Take heed, brothers, lest there be in any of you an evil heart of unbelief, in departing from the living God.
In Scripture the "heart" expresses the whole spiritual nature of man — his mind or understanding, his feelings and passions, his spiritual being, his will. Under sin the heart's thoughts are darkened, its passions degraded, its will perverted (Jeremiah 17:9; Ezekiel 11:19; Ecclesiastes 8:2). Accordingly, the gospel deals first and above all with the heart. Mere change of life, while a deceitful heart remains, will avail nothing. The gospel's first promise, therefore, is (Ezekiel 37:26, 27). The renewed heart implies everything — new light to the darkened mind, a renewed will, a new life. The root of all the evils that afflict our race is the unbelieving heart. You will find many urge in those days that, as faith is simply belief in testimony, as to whose value people may differ, unbelief is no sin. For instance, you may hear that a certain event took place in London last week, and the evidence seems to you so good that you believe the report; a friend of yours, however, does not believe it, because he thinks the evidence untrustworthy. In neither case does moral blame attach to the person; all that can be said is, that the two friends differ. Now any one who reads Holy Scripture will soon discover that, as to the great truths of religion, Scripture treats faith in them, or unbelief, in no such easy temper as this. Faith, according to the Bible, is our first duty, and unbelief a damning crime (Mark 16:16; John 6:29; John 3:18). What, then, is the essence of saving faith? (Romans 10:9, 10). It is believing God's testimony concerning His Son, concerning our doom as sinners, His love as our Saviour, His death for us, His resurrection, His reign over us, and His Spirit's work in us. As to God, it is our taking Him at His word, in all He tells us of our emptiness, and of Christ's fulness. As to ourselves, it is the assertion and triumph of the higher nature within us over the lower, of the unseen and eternal over the world of sense about us and within us. We see, then, why faith saves. It lays hold upon God; it overcomes the world. The believer lives as seeing Him who is invisible, as in presence of things eternal. God has clearly revealed to us this unseen lie, and established by many infallible proofs both its existence and its awful character. Reason deals with the evidence, and then, assured of the facts, faith's eye gazes upon them as though they were visible, and the believer lives under the abiding sense and power of them. What this power is, we see in Hebrews
11. Whereas, where an evil, unbelieving heart is, there will be found the victory not of faith, but of the world — evil thoughts, evil desires, evil words, evil acts, the deceitful heart desperately wicked. In Romans 1:28-32 we have one of the reasons why unbelief is condemned. It is a sin against knowledge. It may be said, indeed, that many live in ignorance of unseen realities; but whence springs this? With multitudes, from indifference. They care for none of the things that make for their soul's peace, and hence take no pains to know God's way of peace for guilty sinners. Multitudes, again, are lost by procrastination. The longer the delay, the less the hope. Worldliness grows upon one, deadness of heart spreads and deepens; ossification, stoniness of heart — the truest and most awful mortification known to us; the conscience becomes dulled, the eye of sense opens, the objects of sense allures, faith's eye closes, and unseen things become dim, shadowy, unsubstantial. Luxuries become, from habit, necessities; the lust of the flesh, &c., grow by indulgence; and the desires after better things unseen dwindle by disuse. Faint wishes after heavenly things, and these but seldom take the place of settled purpose; while the strong will, every day stronger, drags down the captive spirit to earth, and sense, and sin. Pride unites with careless indolence in making the unbeliever reject the gospel. He rebels against its simplicity. His good name, good works, good character — something of self as are equivalent for salvation; whereas, all the while, eternal life is God's free gift, which can neither be bought nor bribed, but must come of God's own rich, undeserved grace, for His Son's sake. Strange, too, as it may seem, the evil heart betrays its presence as much by shame as by pride; but it is the false shame, which springs not from sin but from fear of the opinion of the world about us. There is but one way to God, but there are a thousand ways of departing from Him. He who is the slave of impure thought, of anger, hatred, malice, envy, or covetousness, will find that his evil begirt will soon open up a way by which he may depart still further from the living God. To each and all the gospel says — Return. The test of faith is obedience.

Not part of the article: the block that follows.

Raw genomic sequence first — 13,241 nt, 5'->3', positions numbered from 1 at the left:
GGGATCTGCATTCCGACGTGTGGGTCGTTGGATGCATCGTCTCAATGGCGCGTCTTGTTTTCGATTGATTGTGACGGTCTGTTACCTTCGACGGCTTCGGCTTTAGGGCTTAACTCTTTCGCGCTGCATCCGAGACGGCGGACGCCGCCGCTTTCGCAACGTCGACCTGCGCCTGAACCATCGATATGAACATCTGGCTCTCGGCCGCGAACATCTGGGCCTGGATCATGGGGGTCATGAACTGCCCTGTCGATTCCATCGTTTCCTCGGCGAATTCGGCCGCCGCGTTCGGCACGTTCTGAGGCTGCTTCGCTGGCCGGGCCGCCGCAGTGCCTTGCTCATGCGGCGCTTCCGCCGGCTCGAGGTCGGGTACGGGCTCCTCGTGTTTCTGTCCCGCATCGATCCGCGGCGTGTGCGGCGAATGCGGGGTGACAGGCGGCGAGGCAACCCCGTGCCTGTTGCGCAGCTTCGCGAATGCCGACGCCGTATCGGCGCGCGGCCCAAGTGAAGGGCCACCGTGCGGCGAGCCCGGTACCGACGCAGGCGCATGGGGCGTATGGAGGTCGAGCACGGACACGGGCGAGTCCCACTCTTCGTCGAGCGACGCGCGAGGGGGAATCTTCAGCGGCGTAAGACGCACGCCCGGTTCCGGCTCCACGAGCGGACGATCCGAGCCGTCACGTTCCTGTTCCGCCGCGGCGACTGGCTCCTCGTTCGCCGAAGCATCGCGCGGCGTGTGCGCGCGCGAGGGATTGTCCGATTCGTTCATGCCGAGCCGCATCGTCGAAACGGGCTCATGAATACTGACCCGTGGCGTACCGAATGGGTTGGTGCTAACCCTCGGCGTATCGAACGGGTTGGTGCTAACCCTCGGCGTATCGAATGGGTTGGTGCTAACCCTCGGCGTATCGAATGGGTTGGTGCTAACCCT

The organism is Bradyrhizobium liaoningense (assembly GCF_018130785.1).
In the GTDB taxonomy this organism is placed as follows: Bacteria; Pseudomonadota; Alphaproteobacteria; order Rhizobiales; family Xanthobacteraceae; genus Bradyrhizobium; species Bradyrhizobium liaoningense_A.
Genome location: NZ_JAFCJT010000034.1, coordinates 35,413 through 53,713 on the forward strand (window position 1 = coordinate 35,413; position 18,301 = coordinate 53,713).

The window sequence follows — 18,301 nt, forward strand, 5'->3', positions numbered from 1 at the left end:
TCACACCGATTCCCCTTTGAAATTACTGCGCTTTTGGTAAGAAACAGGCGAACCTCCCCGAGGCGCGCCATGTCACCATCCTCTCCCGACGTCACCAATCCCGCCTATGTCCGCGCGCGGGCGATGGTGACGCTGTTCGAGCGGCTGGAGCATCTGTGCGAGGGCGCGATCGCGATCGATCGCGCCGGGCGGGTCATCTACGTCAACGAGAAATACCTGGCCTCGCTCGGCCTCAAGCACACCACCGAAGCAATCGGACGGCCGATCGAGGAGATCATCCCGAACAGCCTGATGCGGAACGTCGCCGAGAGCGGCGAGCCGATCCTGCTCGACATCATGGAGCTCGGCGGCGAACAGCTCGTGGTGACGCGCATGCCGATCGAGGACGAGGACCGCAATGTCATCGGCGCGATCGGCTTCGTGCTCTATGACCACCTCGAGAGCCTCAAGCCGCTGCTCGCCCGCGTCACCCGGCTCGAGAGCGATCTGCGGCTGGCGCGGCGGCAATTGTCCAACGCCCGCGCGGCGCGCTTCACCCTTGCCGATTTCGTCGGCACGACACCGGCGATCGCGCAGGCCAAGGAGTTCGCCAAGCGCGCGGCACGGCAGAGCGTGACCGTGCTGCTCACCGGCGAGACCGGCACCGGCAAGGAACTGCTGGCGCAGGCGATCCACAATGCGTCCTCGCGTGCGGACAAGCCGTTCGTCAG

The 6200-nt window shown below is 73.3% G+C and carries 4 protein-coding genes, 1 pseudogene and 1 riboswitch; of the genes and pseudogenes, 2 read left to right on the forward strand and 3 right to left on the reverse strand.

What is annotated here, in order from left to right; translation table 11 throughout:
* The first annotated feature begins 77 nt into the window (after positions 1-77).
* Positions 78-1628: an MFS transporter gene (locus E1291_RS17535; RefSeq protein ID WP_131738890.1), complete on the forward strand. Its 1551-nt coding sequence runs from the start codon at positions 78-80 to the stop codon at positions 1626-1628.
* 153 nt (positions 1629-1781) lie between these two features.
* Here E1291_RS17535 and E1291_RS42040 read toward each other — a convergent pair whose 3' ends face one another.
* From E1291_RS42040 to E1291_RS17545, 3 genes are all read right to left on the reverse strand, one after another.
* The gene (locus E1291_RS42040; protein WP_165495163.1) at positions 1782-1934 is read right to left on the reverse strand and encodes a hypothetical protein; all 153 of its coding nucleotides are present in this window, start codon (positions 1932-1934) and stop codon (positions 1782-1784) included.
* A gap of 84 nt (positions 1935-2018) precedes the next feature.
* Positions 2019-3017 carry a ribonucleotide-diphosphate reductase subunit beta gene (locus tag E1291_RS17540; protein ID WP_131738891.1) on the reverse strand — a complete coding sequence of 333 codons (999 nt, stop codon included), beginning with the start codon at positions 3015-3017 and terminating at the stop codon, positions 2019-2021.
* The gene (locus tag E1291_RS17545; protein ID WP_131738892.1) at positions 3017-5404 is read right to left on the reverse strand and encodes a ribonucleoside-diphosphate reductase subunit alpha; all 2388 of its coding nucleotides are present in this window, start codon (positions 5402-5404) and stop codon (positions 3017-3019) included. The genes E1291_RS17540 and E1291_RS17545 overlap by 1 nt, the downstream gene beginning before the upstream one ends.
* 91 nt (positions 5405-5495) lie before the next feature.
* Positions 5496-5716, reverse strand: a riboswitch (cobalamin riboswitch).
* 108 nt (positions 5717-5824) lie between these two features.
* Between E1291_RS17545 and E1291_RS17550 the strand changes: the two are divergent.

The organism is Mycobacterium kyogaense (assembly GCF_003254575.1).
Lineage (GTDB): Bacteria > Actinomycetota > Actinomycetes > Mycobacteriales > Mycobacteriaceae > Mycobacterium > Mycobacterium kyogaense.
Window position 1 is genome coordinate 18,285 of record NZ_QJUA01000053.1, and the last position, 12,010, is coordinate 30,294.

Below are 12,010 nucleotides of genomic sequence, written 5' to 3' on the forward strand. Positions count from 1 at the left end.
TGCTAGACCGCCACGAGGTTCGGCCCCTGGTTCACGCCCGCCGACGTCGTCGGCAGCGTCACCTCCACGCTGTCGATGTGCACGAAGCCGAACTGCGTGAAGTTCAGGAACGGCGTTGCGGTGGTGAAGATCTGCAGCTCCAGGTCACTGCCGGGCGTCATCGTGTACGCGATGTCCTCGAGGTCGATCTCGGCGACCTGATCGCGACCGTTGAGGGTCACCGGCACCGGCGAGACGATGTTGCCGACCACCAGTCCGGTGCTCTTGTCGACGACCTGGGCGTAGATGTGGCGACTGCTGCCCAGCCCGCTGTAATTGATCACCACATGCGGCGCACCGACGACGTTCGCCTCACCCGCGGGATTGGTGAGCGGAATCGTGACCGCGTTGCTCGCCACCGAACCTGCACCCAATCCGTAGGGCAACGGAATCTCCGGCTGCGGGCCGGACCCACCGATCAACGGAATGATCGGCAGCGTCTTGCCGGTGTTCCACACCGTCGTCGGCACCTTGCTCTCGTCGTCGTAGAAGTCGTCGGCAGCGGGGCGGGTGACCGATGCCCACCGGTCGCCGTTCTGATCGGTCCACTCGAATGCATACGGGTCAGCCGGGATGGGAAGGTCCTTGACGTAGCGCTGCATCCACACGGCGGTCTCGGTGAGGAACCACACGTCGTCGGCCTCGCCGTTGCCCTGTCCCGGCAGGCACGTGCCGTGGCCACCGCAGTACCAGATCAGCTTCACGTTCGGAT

Parallel VersesKJV: Take heed, brethren, lest there be in any of you an evil heart of unbelief, in departing from the living God.